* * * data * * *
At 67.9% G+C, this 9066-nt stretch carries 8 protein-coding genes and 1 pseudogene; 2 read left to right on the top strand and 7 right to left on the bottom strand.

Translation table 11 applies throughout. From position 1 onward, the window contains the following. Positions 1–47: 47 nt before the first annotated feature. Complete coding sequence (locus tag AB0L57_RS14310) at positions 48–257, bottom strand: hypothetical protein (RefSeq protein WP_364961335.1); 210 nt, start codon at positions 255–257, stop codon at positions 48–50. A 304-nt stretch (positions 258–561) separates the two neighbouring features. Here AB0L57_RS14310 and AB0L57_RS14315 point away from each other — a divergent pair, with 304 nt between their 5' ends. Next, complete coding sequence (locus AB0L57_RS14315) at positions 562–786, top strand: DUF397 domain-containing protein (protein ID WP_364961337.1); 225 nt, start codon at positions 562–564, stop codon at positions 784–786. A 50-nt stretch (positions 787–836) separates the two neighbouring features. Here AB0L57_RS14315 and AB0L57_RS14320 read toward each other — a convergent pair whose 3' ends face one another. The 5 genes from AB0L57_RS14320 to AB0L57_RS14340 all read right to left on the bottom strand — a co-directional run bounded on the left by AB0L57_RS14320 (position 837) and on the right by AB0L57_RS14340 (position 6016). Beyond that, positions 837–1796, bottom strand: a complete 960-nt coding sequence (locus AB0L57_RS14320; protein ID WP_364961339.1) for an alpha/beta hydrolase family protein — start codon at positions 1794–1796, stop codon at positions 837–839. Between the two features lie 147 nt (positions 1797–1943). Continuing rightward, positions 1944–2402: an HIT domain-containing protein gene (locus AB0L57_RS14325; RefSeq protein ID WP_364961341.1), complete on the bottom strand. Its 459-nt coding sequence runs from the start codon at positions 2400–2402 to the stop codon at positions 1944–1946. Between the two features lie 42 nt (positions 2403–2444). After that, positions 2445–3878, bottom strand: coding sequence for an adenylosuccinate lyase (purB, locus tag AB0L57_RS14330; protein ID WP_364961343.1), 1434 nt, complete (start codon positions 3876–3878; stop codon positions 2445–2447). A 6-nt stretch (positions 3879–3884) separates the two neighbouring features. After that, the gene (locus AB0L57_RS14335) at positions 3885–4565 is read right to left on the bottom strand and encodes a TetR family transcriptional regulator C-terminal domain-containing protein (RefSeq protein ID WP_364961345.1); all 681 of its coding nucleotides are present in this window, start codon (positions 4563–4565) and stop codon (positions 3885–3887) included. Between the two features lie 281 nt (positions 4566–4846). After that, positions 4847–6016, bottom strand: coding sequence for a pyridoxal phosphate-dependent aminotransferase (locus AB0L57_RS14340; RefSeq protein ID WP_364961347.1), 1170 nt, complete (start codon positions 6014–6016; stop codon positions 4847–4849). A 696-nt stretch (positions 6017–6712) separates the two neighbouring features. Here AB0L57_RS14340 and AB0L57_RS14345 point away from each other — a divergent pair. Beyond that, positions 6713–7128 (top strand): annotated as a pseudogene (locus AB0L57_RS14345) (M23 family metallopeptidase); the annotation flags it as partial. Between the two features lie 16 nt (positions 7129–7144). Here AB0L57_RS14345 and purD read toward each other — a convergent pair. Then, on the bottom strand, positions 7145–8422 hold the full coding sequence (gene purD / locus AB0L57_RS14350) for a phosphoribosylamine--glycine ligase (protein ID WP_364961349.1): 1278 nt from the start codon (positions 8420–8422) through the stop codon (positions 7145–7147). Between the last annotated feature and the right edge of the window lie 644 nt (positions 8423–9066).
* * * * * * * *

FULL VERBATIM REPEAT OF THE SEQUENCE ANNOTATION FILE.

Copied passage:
At 67.9% G+C, this 9066-nt stretch carries 8 protein-coding genes and 1 pseudogene; 2 read left to right on the top strand and 7 right to left on the bottom strand.

Translation table 11 applies throughout. From position 1 onward, the window contains the following. Positions 1–47: 47 nt before the first annotated feature. Complete coding sequence (locus tag AB0L57_RS14310) at positions 48–257, bottom strand: hypothetical protein (RefSeq protein WP_364961335.1); 210 nt, start codon at positions 255–257, stop codon at positions 48–50. A 304-nt stretch (positions 258–561) separates the two neighbouring features. Here AB0L57_RS14310 and AB0L57_RS14315 point away from each other — a divergent pair, with 304 nt between their 5' ends. Next, complete coding sequence (locus AB0L57_RS14315) at positions 562–786, top strand: DUF397 domain-containing protein (protein ID WP_364961337.1); 225 nt, start codon at positions 562–564, stop codon at positions 784–786. A 50-nt stretch (positions 787–836) separates the two neighbouring features. Here AB0L57_RS14315 and AB0L57_RS14320 read toward each other — a convergent pair whose 3' ends face one another. The 5 genes from AB0L57_RS14320 to AB0L57_RS14340 all read right to left on the bottom strand — a co-directional run bounded on the left by AB0L57_RS14320 (position 837) and on the right by AB0L57_RS14340 (position 6016). Beyond that, positions 837–1796, bottom strand: a complete 960-nt coding sequence (locus AB0L57_RS14320; protein ID WP_364961339.1) for an alpha/beta hydrolase family protein — start codon at positions 1794–1796, stop codon at positions 837–839. Between the two features lie 147 nt (positions 1797–1943). Continuing rightward, positions 1944–2402: an HIT domain-containing protein gene (locus AB0L57_RS14325; RefSeq protein ID WP_364961341.1), complete on the bottom strand. Its 459-nt coding sequence runs from the start codon at positions 2400–2402 to the stop codon at positions 1944–1946. Between the two features lie 42 nt (positions 2403–2444). After that, positions 2445–3878, bottom strand: coding sequence for an adenylosuccinate lyase (purB, locus tag AB0L57_RS14330; protein ID WP_364961343.1), 1434 nt, complete (start codon positions 3876–3878; stop codon positions 2445–2447). A 6-nt stretch (positions 3879–3884) separates the two neighbouring features. After that, the gene (locus AB0L57_RS14335) at positions 3885–4565 is read right to left on the bottom strand and encodes a TetR family transcriptional regulator C-terminal domain-containing protein (RefSeq protein ID WP_364961345.1); all 681 of its coding nucleotides are present in this window, start codon (positions 4563–4565) and stop codon (positions 3885–3887) included. Between the two features lie 281 nt (positions 4566–4846). After that, positions 4847–6016, bottom strand: coding sequence for a pyridoxal phosphate-dependent aminotransferase (locus AB0L57_RS14340; RefSeq protein ID WP_364961347.1), 1170 nt, complete (start codon positions 6014–6016; stop codon positions 4847–4849). A 696-nt stretch (positions 6017–6712) separates the two neighbouring features. Here AB0L57_RS14340 and AB0L57_RS14345 point away from each other — a divergent pair. Beyond that, positions 6713–7128 (top strand): annotated as a pseudogene (locus AB0L57_RS14345) (M23 family metallopeptidase); the annotation flags it as partial. Between the two features lie 16 nt (positions 7129–7144). Here AB0L57_RS14345 and purD read toward each other — a convergent pair. Then, on the bottom strand, positions 7145–8422 hold the full coding sequence (gene purD / locus AB0L57_RS14350) for a phosphoribosylamine--glycine ligase (protein ID WP_364961349.1): 1278 nt from the start codon (positions 8420–8422) through the stop codon (positions 7145–7147). Between the last annotated feature and the right edge of the window lie 644 nt (positions 8423–9066).